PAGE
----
That is what God was doing in my heart as I sat there at that outdoor chapel. I saw all those little moments when God had dropped some grace in my lap and before I knew it I was covered in it. Prevenient grace leads a person to conviction of their own sin and then to repentance. As we bask in God’s glory we start to feel unworthy because we realize how messed up we all are but when we are up to our neck in grace we realize that to God, it doesn’t matter. He loves us despite of our sins. This is when Justifying Grace comes in.

Justification, or justifying grace, is the work that God does in you. It is the grace that you can feel as you recognize God’s love for you and what Jesus Christ did for you. It is that awareness that can come in a moment or over time. Justifying grace was what I felt as I knelt down at that prayer rail and prayed. I committed to live my life for God and God granted me assurance that I have been forgiven and transformed. As we accept this justifying grace assurance is another gift God gives us and it can be sensed in the feeling of peace, forgiveness, direction, or purpose as we experience the awakening in our souls. It is what we sung in the second hymn when we sang to God, “Perfect submission, all is at rest; I in my Savior am happy and blest, watching and waiting, looking above, filled with his goodness, lost in his love.”[3]

Now many people, especially in the south will refer to this as ‘being saved.’ There are people who can give you a date and time stamp on when they experienced justifying grace. There are others who say that they experienced this grace over time and slowly came to the realization of it. Both are correct. In the huge Methodist boom in the 1800 and 1900s in America, camp meetings were well known all over the place. These were revival type services that demanded the followers have a stronger walk with God. Some started to have mourner’s benches where people who realized they were fallen creatures who have sinned against God could sit in mourning. Getting in touch with the power of this grace was serious business back then.

We may not have a mourning bench anymore but many of us are familiar with an altar call. What many people are shocked to learn is that the altar call is actually a new phenomenon. It only started back two hundred years go with Charles Finney. There are denominations that disagree with this whole heartily. Many Calvinists object saying it is misleading people into confusing outward conduct with spiritual change. It could actually give people a false assurance of faith. Kind of like something they could check off their list and then not have to worry about again. George Whitefield, one of history’s best evangelists never used an altar call although some more modern evangelists still do.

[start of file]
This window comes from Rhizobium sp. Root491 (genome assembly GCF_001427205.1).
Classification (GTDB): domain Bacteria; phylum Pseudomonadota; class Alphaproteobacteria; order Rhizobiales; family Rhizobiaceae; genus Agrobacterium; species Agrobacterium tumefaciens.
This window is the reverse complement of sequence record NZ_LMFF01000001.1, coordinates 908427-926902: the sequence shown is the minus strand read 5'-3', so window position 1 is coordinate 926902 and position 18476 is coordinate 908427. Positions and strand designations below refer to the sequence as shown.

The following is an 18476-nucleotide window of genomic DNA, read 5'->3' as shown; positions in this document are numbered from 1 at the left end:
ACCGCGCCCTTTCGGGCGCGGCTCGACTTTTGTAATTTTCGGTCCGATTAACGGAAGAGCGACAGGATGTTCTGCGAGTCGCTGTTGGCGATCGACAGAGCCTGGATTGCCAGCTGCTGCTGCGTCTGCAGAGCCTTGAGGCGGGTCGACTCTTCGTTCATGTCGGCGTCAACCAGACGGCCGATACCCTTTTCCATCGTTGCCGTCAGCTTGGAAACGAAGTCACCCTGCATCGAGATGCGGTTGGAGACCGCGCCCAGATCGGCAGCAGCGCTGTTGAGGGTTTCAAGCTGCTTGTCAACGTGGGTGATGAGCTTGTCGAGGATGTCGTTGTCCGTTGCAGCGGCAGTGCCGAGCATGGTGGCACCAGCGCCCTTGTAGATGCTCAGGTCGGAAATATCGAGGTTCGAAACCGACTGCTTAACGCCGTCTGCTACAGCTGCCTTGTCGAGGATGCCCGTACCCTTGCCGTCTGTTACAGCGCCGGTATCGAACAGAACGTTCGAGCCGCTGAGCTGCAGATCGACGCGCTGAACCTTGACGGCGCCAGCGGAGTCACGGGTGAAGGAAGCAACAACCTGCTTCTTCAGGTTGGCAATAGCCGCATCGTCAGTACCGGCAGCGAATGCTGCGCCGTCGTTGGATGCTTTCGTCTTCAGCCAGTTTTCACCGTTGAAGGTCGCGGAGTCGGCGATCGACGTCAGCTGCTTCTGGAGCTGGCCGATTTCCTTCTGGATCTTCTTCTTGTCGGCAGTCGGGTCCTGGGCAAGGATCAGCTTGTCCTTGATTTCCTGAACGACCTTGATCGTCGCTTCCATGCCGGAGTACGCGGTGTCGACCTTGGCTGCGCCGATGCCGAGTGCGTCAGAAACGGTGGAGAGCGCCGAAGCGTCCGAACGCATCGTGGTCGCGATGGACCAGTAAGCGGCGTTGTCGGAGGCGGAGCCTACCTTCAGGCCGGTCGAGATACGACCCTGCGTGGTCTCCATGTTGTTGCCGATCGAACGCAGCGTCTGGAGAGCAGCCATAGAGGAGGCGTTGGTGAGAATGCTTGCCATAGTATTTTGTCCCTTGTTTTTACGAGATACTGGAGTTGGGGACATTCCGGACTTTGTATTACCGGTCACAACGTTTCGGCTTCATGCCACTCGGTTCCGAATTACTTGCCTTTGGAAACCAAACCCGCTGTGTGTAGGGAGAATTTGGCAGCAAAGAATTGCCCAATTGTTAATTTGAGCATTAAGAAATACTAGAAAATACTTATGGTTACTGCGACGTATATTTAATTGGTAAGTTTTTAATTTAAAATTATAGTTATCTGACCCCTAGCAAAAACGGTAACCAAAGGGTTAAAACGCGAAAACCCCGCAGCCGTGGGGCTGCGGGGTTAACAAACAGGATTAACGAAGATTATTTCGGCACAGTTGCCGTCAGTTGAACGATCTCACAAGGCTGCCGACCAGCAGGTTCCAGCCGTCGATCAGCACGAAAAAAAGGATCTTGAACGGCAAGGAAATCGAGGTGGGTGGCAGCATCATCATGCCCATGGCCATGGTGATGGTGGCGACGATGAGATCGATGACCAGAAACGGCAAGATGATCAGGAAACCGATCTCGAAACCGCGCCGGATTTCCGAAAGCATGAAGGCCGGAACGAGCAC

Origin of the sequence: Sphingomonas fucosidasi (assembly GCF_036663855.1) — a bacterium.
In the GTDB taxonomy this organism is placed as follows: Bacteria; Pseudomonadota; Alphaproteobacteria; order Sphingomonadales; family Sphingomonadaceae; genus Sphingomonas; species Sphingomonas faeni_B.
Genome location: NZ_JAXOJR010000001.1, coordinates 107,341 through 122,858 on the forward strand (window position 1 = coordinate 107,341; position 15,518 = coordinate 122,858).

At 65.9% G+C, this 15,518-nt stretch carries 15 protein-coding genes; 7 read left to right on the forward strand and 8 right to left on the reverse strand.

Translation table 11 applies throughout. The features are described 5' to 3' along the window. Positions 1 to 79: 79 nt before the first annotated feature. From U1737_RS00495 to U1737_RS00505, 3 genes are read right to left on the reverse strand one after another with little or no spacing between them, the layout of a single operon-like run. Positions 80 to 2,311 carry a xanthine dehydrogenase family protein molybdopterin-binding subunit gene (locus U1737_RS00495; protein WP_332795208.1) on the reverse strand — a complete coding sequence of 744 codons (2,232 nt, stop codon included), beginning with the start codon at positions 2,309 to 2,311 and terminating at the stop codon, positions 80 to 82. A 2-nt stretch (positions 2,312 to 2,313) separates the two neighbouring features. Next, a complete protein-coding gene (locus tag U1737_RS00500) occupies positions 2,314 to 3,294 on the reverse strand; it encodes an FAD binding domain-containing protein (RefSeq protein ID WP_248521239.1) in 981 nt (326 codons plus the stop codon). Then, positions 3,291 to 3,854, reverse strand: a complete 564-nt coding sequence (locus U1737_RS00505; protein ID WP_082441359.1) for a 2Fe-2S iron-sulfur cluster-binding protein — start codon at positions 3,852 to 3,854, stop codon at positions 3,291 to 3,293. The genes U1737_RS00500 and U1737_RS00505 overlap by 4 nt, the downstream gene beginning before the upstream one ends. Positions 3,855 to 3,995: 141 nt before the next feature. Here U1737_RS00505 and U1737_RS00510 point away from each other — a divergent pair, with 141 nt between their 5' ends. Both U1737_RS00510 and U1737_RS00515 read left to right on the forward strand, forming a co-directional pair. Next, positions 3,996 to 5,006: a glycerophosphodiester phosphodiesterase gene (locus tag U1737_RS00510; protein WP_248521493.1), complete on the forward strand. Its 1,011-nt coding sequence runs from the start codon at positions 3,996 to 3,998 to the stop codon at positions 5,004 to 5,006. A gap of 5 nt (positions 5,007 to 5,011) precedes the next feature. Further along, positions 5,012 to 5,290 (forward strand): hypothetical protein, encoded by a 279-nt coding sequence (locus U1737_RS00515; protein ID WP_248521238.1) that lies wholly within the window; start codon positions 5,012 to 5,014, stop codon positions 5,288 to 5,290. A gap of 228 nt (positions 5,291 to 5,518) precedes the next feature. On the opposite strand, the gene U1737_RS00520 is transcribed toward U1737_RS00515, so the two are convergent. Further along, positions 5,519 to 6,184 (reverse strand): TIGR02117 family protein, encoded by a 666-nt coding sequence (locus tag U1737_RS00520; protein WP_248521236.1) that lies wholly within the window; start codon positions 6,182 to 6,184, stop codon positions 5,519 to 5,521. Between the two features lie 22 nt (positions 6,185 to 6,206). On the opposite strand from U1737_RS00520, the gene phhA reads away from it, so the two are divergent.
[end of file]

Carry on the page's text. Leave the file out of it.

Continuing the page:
But as Methodist’s ‘being saved’ is not the whole point of grace. We actually do not believe in the idea of “once saved, always saved.” John Wesley was a fervent believer that people could lose their salvation and would need to experience justifying grace all over again. But for those who had experienced it, their salvation is brought into fruition through sanctifying grace. This is the work that God does through us. Beginning at the justification we start to move towards what Wesley believed was entire sanctification. Through the Holy Spirit we are being transformed into the likeness of God. When we say we want to be disciples of Christ, that means that we want to live, act, and love like Jesus Christ. We want to be like him in every way. So this change starts to happen within us. We cannot look at the world with the same eyes any more. We see everything differently because we have realized who we are, whose we are, and what God has done in this world. The Holy Spirit takes the change in our heart and soul and makes them real in our thoughts and actions.

When groups from our church go to CCM and provide a meal they do it out of a need to help those in our community. They do it because Jesus said, “when you do this to the least of these you do it unto me.” They go and feed because something inside of them tells them life is best when they are serving others. I am not going to put words in Saundra and Linda’s mouths but they are heading to Kenya in a couple of weeks, not because it seems cool, but because a piece of them wants to connect with another piece of humanity. They will meet God on that trip. They will see God in the eyes of the people they meet and in turn the people they meet will see God in their own eyes as well. That is sanctifying grace working itself out. It is our assurance of knowing that God died our death on the cross for our salvation turning into love our neighbor as ourselves.